With the coronavirus, COVID-19, already taking its toll on the economy, are there any existing sources of insurance coverage to help cover the inevitable financial loss? With major sporting events, conferences, cruises and other excursions being cancelled as a result of the outbreak, including the cancellation of the 2020 Olympics in Tokyo, can a company look to its existing insurance portfolio and find any insurance coverage to help minimize the financial impact?

Traditionally, the most direct way to get insurance coverage for a disease outbreak is to obtain event cancellation coverage for events cancelled or adversely impacted as a result of a disease or quarantine. To the extent a company purchases event cancellation insurance, events cancelled due to disease or quarantine may be expressly covered (or, in the case of very broad “all risk” event cancellation coverage, not excluded).

However, without event cancellation coverage, most companies will need to hunt around for other possible sources of insurance. Political risk insurance, which many companies may already have due to international investments or overseas operations, may cover losses as a result of a government shutdown or curfews. Unfortunately, with many political risk policies, this form of indemnity often necessitates a waiting period of 90 days or more prior to coverage activation. By the time the political risk policy takes force, there may be no need for it anymore.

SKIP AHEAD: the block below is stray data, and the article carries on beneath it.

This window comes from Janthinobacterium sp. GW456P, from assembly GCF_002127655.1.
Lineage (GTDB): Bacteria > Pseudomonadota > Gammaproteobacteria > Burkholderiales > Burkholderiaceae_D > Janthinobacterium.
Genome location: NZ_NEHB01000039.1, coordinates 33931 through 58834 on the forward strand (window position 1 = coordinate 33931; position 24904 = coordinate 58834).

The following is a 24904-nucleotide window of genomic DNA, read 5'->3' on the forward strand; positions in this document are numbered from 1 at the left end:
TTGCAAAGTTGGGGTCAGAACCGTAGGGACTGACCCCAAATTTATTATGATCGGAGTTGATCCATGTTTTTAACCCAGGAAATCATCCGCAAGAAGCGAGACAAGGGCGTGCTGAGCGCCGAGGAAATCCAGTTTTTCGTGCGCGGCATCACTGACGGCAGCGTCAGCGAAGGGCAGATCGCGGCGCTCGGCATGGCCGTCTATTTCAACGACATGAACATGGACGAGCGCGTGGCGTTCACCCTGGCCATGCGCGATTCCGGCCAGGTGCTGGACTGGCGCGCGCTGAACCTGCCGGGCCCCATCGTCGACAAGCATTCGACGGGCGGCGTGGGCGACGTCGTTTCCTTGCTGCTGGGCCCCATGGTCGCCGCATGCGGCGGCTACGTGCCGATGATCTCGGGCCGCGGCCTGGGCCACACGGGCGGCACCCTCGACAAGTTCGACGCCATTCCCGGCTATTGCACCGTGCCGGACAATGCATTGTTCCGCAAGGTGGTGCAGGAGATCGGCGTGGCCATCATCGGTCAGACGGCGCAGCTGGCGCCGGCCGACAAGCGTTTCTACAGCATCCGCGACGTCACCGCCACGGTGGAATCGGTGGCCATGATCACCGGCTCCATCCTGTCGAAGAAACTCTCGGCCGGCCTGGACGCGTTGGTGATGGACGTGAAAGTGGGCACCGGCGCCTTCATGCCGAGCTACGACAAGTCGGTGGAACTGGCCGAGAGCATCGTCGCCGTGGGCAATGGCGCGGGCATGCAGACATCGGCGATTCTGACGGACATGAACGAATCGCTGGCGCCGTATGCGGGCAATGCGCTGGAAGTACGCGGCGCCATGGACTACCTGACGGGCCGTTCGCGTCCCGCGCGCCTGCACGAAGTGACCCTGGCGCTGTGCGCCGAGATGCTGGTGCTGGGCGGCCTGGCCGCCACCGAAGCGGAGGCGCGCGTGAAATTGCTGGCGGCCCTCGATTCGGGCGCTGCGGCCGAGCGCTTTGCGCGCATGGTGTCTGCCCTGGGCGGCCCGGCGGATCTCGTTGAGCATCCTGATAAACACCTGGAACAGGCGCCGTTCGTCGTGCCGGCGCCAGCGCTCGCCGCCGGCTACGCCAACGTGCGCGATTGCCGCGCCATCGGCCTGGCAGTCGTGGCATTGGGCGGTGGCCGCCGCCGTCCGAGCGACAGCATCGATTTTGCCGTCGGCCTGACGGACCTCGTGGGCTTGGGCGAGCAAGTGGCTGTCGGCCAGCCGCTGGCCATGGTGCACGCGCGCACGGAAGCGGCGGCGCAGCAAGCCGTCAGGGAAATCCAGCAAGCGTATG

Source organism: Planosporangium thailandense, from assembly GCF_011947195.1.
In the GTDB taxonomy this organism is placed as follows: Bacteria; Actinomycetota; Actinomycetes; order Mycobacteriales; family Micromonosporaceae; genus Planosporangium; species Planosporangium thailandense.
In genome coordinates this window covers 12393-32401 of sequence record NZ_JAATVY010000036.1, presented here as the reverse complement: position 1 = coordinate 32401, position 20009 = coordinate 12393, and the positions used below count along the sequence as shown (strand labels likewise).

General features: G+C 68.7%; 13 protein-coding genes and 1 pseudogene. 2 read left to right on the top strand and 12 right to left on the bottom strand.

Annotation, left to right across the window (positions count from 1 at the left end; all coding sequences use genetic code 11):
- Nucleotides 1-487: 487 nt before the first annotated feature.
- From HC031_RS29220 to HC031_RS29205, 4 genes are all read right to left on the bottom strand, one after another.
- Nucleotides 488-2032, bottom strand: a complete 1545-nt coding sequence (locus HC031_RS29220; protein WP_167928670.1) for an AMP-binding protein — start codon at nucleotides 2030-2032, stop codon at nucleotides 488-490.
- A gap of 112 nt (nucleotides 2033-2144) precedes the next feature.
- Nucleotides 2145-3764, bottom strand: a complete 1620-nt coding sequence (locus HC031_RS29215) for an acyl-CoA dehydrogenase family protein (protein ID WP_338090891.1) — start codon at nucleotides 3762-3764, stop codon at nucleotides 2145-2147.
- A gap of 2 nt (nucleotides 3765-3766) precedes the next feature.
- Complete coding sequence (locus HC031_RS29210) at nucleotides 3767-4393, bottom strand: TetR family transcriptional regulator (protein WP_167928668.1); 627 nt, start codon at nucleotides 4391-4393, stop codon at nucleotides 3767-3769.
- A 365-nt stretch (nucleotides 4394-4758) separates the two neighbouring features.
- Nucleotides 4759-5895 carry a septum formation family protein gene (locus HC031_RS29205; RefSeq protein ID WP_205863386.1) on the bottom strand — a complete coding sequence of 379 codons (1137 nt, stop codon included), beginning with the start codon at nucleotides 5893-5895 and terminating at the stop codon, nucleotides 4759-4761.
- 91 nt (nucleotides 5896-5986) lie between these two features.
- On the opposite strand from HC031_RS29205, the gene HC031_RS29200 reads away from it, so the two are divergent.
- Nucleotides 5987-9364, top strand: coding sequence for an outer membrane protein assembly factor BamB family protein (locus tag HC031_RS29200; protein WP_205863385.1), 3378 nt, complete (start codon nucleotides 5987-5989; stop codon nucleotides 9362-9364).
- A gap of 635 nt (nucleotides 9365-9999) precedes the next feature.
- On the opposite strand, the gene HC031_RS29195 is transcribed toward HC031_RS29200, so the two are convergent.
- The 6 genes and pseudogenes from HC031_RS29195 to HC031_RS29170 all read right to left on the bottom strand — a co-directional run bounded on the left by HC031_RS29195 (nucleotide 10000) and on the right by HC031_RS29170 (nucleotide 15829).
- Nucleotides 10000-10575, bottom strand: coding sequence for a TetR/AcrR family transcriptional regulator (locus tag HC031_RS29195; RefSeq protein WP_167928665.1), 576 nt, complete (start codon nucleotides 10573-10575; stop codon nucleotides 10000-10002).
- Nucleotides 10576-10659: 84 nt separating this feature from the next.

Similarly, civil authority clauses in first-party policies can afford coverage for business income losses that arise when a civil authority prevents the policyholder from accessing their premises, which may happen when a civil authority blocks access to a property facing an outbreak. These coverages also typically have waiting periods (e.g., 72 hours) before coverage can be triggered. Notably, such coverages will often depend on whether there is a requirement of physical loss, which may not be present in the case of an outbreak.

Directors and officers insurance coverage may apply if investors or customers eventually sue a company and its directors and officers as a result of losses incurred from breaching a quarantine or failing to take timely or appropriate action to mitigate the impact of a disease, resulting in additional sickness, a company shutdown and, eventually, lost revenues as a result. However, one important thing to note is that many D&O policies have a broad bodily injury exclusion. As a result, coverage under a D&O policy depends on the precise policy wording and underlying facts.

Finally, another potential source of insurance might be under a company’s employment practice liability insurance, otherwise known as EPLI. EPLI can sometimes assist companies involved in actions by employees because of layoff or furlough claims due to government or company shutdowns.

To the extent that existing policies currently provide coverage, either directly or indirectly, we can expect that the insurance market will react quickly and add additional exclusions for disease or quarantines to many existing insurance policies, at least until the current outbreak subsides.

By Heidi Lawson and Paul Moura

Posted by Cooley